The Flower We Saw That Day

By on

head

Maybe ten years ago, an idea inspired me so much, called “The Spirit of the Internet”. I no longer remember where it originated, but everyone generally agrees that the Internet spirit should be open, equal, collaborative, and shared. It is as beautiful as a flower, which touched me as a young man, looking forward to the bright future of the Internet with these characteristics.

But today, it is slowly being forgotten.

Content platforms now hold the power of controlling how users disseminate, distribute and obtain contents. Platforms have built high walls, keeping user-generated contents inside as their own treasure. Users actively or forced to give up their rights and hand them over to the platforms. This leads to trashy platforms run wild, which is really unbelievable. When information loses its power to interconnect, “Internet” is no more than just a name.

Platforms also control what can be created. Everyone should express their ideas freely, without being subject to any type of censorship or restriction from any centralized party. This is a fundamental human right and a basic right for any cyber persona. However, the reality is that platforms have complete control over what can and cannot be created and distributed. They can also remove contents that should belong to their creators at will.

The Internet shouldn’t be like this.

The original RSS was the perfect interpretation of the spirit of the Internet and the pioneer of the old era. But it has been having trouble adapting to the new generation. I deeply realized this in the process of developing and maintaining the open-source project RSSHub (https://github.com/DIYgod/RSSHub). It cannot solve the problems mentioned above since it has fatal issues in its original design. It keeps the original data still on content platforms. It lacks a way for users to connect with one another through contents and become almost impossible to introduce any business logic for developers and content creators to benefit from. Without fundamental changes, it is impossible to adapt to the new era and destined only for the minority.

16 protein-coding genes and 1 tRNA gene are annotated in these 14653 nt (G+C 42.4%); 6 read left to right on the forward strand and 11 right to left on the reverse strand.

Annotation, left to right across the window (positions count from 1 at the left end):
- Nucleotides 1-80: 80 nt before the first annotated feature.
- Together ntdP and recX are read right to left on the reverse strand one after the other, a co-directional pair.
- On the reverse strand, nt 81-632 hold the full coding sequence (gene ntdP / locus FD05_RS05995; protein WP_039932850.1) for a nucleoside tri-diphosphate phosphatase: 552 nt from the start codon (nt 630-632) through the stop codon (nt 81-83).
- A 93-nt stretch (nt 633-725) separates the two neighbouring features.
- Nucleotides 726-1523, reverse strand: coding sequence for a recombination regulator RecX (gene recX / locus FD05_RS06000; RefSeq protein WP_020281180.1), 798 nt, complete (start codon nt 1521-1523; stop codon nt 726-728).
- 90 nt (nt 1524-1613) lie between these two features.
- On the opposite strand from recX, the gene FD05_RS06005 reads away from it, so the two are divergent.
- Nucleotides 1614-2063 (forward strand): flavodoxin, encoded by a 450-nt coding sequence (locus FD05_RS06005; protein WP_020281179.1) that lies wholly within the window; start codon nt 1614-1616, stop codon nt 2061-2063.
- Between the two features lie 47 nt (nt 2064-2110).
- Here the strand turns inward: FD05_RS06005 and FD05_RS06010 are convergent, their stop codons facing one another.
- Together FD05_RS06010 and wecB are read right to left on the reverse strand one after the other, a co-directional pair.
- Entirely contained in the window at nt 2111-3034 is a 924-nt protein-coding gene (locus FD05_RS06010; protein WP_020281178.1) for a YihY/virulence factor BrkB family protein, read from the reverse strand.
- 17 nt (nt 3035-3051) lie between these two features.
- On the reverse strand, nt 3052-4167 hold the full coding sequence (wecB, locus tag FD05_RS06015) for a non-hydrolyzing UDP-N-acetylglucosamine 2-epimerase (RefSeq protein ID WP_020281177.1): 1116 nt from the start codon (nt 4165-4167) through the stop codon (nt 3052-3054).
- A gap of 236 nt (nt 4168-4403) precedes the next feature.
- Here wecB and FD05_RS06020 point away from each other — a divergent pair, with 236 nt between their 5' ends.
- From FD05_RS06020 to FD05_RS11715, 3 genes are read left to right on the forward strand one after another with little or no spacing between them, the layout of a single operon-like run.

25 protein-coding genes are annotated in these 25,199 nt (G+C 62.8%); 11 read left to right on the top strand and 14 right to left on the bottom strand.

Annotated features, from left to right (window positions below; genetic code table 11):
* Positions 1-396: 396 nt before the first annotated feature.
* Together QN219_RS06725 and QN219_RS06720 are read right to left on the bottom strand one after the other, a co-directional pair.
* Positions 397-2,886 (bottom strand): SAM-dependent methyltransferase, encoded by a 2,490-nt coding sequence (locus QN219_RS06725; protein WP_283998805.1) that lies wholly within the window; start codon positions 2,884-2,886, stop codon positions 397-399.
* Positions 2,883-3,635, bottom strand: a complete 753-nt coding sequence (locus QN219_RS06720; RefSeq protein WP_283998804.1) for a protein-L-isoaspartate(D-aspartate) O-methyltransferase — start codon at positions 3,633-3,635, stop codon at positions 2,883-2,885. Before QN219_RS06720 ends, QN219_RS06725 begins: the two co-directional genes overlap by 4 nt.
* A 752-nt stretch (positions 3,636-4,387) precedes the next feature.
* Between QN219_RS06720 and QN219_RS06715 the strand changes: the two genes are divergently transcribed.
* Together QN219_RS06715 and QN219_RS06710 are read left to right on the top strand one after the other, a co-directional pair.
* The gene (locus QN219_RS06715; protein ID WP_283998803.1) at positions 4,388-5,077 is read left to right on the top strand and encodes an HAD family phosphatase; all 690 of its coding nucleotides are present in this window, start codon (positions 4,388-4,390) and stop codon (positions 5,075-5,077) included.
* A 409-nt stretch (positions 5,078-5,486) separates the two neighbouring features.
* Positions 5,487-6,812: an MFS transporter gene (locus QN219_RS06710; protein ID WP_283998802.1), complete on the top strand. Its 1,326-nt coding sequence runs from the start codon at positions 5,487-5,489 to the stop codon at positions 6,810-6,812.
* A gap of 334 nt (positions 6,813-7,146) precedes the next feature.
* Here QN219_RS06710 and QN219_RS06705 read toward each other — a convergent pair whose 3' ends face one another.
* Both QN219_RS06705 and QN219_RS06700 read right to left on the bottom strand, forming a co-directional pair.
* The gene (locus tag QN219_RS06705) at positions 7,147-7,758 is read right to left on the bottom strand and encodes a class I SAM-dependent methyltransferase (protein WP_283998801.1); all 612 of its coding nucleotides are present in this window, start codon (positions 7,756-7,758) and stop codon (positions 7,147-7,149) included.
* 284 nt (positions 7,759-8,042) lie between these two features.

Therefore, the Internet needs a new open and inclusive protocol for building social and content networks. We call it RSS3. The proposal has been published on GitHub: https://github.com/NaturalSelectionLabs/RSS3

  • Change from XML to simplify and more efficient JSON
  • Cryptographic keypairs are used to authenticate and verify the integrity
  • Connections between users are recorded through links and backlinks
  • Content interactions are recorded through upstream and contexts
  • Contain different types of contents with mime_type
  • Paging through items_next and list_next to support storing more content

For creators, everyone can upload RSS3 files that conform to the standard format to the distributed network, recording their personal information, relationships, and contents in the files, and hold the private key to hold the full ownership. Modifying permissions, publishing content, following other creators, and interacting with other contents only need users to alter their RSS3 files with ZERO interference from any centralized party.

For applications, each one can obtain the contents from creators equally. That is, from the RSS3 files of creators. Applications can no longer monopolize and control the contents. Users can switch to any application at any time without worrying about losing existing contents.

For distributed nodes, they will be hosting RSS3 files, maintaining the connections among RSS3 files and the reverse indexes of content interactions, storing permanent data such as transactions and contributions, and using a transparent algorithm to mark creators and content to achieve a user-controllable recommendation system, etc., of course, you can also get rewards for your own work.

As for platforms, let them fade into history.

Hope that RSS3 can help creators regain their own rights from centralized content platforms, making the Internet what it should be, and re-bring the flower we once saw but has forgotten its name.